9.12.2007

Developing a Process for Innovation

Can innovation be formalized into a process?


            Coca-Cola believes the answer to that intriguing question is yes.


            While attending the recent Customer Needs Discovery & Innovation Congress sponsored by the Management Roundtable, I heard a presentation on this topic by Richard Staten, senior manager for innovation business development at Coke. (See, they not only have a process, they have job titles to go with it.)


            Staten laid out, in broad strokes, what Coke is trying to do. (He didn’t provide a lot of detail, apparently because the lawyers at Coke don’t like employees to give away too much.)


            Coke has developed what it calls CIF – the Common Innovation Framework. That framework consists of three parts: Idea generation (“Feed the Pipeline”), pipeline and portfolio management, or PPM (“Manage the Pipeline”), and stages and gates (“Execute the Pipeline”).


            The goal is to build ideas into screened concepts. The steps in the process include:



  • Source Concepts and Ideas

  • Assess Strategic Fit and Potential Value

  • Build Concept Statements

  • Screen with Consumers and Shoppers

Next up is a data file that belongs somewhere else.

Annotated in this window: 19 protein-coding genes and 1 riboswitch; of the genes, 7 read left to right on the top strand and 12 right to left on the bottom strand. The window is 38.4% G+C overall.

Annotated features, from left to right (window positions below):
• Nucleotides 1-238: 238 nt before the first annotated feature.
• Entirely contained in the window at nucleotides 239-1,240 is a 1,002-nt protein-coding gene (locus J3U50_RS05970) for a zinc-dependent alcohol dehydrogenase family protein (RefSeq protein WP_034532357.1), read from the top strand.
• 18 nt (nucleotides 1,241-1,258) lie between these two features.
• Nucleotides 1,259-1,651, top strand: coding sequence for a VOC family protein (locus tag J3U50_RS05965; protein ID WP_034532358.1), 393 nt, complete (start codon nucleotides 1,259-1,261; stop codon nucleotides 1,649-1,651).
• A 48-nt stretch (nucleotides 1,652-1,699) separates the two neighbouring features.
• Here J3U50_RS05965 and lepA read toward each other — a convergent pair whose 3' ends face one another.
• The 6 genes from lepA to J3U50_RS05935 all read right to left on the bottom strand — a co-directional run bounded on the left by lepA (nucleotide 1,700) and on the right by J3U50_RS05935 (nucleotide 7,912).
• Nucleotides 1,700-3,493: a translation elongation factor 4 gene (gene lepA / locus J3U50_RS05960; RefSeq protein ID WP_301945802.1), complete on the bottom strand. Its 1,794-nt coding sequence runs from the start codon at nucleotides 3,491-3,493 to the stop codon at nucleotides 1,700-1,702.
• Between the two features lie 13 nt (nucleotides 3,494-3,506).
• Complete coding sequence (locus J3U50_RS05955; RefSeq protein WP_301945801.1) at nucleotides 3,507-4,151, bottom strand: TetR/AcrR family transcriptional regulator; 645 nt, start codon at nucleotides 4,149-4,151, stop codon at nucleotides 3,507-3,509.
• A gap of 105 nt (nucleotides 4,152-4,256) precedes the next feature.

• Submit “winners” at Stages and Gates


            The screening is an especially important part of the process. Coke uses a variety of methodology to recruit and develop panels, and to obtain input from them. They also use a variety of analytics to evaluate ideas.


            One example Staten cited of a product whose development and marketing were influenced by this process is Diet Coke Plus, a new version of Diet Coke with vitamins and minerals added.


            As I said, his presentation was at a high level, so it was a bit difficult to see exactly how this process works.


            But I thought it was a topic worth discussing here. Product development is just as much a part of business success as actual manufacturing, and having a process to do that is the start of a lean approach.


            One of our more popular books is The Toyota Product Development System, by James Morgan and Jeffrey Liker, which also focuses on this key issue.


            Is innovation the result of process as well as pure creativity? How does your company focus on innovation? Post your comments below.


 

3 comments:

Charles said...

My firm sponsors an annual contest focused on generating ideas for new client market offerings. Ideas are generated by employees and then short-listed before advancing to the next phase for further idea development. Ideas are sought which will generate substantial revenues for the firm and differentiate our organization from others in the marketplace.

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